At the time of its closure, DarkMarket had nearly 500,000 users and more than 2,400 vendors worldwide, as the coronavirus pandemic leads much of the street trade in narcotics to go online.

Source: German police take down ‘world’s largest darknet marketplace’

Germany′s foreign intelligence service under pressure

The European Court of Human Rights (ECHR) has admitted a Reporters Without Borders (RWB) complaint claiming that people are not properly protected against groundless and unjustified mass surveillance by Germany’s foreign intelligence service, the BND.

The admission of the complaint on a European level opens up the possibility, “of finally remedying this untenable abuse of law,” said Christian Mihr, executive director of the RWB, an international organization that represents the interests and safety of journalist worldwide.

Source: Big brother: Germany′s foreign intelligence service under pressure | Germany| News and in-depth reporting from Berlin and beyond | DW | 14.01.2021

German Federal Government Passed a Draft Law Amending Germany’s Information Technology Laws

On December 16, 2020, the German Federal Government passed a draft law that substantially amends some of Germany’s information technology laws.

These amendments aim to adapt the current legal framework to the increasing digitalization of products and services, the proliferation of IoT products, and the appearance of new cybersecurity threats. The draft law is expected to be enacted in the German Parliament in the first quarter of 2021.

Source: German Federal Government Passed a Draft Law Amending Germany’s Information Technology Laws | Inside Privacy

German DPA fines company 10.4 million euros for monitoring employees without legal basis

The State Commissioner for Data Protection (LfD) Lower Saxony has imposed a fine of 10.4 million euros on notebooksbilliger.de AG. The company had video-monitored its employees for at least two years without any legal basis.

The illegal cameras recorded workplaces, sales rooms, warehouses and common areas, among other things. The company claimed that the aim of the installed video cameras was to prevent and investigate criminal offenses and to track the flow of goods in the warehouses. In order to prevent theft, a company must first examine milder means (e.g. random bag checks when leaving the business premises). Video surveillance to uncover criminal offenses is also only lawful if there is justified suspicion against specific persons.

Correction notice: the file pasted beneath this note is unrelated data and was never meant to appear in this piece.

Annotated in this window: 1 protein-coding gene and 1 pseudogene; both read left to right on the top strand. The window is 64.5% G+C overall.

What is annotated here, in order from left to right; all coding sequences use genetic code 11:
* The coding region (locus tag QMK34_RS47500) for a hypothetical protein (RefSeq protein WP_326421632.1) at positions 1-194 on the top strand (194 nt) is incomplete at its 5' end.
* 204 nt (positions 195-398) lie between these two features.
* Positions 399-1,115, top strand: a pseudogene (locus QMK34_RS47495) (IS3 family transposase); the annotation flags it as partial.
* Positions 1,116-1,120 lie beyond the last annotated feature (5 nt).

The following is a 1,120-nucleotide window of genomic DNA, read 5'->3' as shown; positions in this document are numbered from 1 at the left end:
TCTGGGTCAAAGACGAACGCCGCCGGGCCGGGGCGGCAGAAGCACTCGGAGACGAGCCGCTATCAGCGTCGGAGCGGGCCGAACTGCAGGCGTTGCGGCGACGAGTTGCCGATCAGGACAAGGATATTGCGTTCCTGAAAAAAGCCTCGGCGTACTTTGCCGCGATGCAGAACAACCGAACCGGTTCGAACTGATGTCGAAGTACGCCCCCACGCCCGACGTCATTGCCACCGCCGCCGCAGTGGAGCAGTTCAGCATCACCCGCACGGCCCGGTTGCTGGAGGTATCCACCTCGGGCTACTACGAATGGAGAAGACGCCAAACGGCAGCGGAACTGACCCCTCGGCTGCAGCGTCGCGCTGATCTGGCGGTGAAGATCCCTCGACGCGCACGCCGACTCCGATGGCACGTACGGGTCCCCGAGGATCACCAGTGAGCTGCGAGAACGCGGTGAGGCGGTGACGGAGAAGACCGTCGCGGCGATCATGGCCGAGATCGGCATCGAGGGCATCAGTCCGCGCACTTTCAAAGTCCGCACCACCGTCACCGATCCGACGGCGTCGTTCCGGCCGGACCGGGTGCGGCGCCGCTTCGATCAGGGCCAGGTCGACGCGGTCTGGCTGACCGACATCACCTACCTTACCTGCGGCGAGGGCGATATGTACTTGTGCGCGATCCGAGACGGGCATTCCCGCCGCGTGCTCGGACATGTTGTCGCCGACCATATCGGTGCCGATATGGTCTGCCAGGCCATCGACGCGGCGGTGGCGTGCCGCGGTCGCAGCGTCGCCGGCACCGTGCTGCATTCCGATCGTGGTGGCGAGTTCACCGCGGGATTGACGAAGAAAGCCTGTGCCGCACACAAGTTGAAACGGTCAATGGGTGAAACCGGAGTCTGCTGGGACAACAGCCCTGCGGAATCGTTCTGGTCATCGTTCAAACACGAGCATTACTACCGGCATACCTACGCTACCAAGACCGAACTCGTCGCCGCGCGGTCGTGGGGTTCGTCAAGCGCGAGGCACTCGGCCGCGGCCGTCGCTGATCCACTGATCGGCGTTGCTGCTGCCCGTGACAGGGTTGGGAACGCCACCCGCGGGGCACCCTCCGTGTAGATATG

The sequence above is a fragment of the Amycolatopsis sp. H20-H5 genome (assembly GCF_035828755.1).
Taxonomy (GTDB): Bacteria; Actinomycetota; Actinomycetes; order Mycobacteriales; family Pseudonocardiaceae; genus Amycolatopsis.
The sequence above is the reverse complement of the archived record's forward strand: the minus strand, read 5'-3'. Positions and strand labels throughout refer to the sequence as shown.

Source: LfD Niedersachsen imposes a fine of 10.4 million euros on notebooksbilliger.de | The State Commissioner for Data Protection Lower Saxony

Law enforcement wiretapped the very service used by criminals to evade interception

The virtual private network (VPN) Safe-Inet used by the world’s foremost cybercriminals has been taken down in a coordinated law enforcement action led by the German Reutlingen Police Headquarters together with Europol and law enforcement agencies from around the world.

This VPN service was sold at a high price to the criminal underworld as one of the best tools available to avoid law enforcement interception, offering up to 5 layers of anonymous VPN connections.

Much of the criminal activity occurring on the network involved cyber actors responsible for ransomware, E-skimming breaches, spearphishing, and account takeovers.

Source: Law enforcement wiretapped the very service used by criminals to evade interception

German top court strikes down plank of anti-terror law

Germany’s top court said on Friday it had struck down a key passage of an anti-terror law on data protection grounds, raising the bar for security services to swap information.

The Federal Constitutional Court said the passage of the measure in question was too vague in granting permission for intelligence on terror suspects to be shared from a central security database.

Source: German top court strikes down plank of anti-terror law